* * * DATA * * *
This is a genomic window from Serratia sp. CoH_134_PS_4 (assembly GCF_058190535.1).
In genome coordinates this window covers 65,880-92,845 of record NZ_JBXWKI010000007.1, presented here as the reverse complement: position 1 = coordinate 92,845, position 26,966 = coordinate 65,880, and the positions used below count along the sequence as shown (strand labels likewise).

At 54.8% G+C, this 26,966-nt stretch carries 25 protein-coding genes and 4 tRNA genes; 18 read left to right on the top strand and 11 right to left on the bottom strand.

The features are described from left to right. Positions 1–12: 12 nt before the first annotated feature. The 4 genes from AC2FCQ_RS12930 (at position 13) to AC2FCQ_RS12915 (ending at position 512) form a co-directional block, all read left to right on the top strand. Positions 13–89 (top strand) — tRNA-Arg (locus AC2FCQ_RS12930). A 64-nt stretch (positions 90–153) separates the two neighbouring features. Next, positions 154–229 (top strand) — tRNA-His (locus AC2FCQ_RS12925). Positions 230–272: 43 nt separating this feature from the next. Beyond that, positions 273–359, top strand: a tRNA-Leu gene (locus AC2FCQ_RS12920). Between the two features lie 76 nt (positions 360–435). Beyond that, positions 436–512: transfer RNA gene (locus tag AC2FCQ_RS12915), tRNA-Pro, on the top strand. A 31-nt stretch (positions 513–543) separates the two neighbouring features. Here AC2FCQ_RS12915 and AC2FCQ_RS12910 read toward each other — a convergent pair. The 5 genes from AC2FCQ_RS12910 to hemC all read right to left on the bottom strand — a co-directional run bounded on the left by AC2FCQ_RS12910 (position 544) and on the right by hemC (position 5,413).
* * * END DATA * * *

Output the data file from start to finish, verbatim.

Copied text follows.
This is a genomic window from Serratia sp. CoH_134_PS_4 (assembly GCF_058190535.1).
In genome coordinates this window covers 65,880-92,845 of record NZ_JBXWKI010000007.1, presented here as the reverse complement: position 1 = coordinate 92,845, position 26,966 = coordinate 65,880, and the positions used below count along the sequence as shown (strand labels likewise).

At 54.8% G+C, this 26,966-nt stretch carries 25 protein-coding genes and 4 tRNA genes; 18 read left to right on the top strand and 11 right to left on the bottom strand.

The features are described from left to right. Positions 1–12: 12 nt before the first annotated feature. The 4 genes from AC2FCQ_RS12930 (at position 13) to AC2FCQ_RS12915 (ending at position 512) form a co-directional block, all read left to right on the top strand. Positions 13–89 (top strand) — tRNA-Arg (locus AC2FCQ_RS12930). A 64-nt stretch (positions 90–153) separates the two neighbouring features. Next, positions 154–229 (top strand) — tRNA-His (locus AC2FCQ_RS12925). Positions 230–272: 43 nt separating this feature from the next. Beyond that, positions 273–359, top strand: a tRNA-Leu gene (locus AC2FCQ_RS12920). Between the two features lie 76 nt (positions 360–435). Beyond that, positions 436–512: transfer RNA gene (locus tag AC2FCQ_RS12915), tRNA-Pro, on the top strand. A 31-nt stretch (positions 513–543) separates the two neighbouring features. Here AC2FCQ_RS12915 and AC2FCQ_RS12910 read toward each other — a convergent pair. The 5 genes from AC2FCQ_RS12910 to hemC all read right to left on the bottom strand — a co-directional run bounded on the left by AC2FCQ_RS12910 (position 544) and on the right by hemC (position 5,413).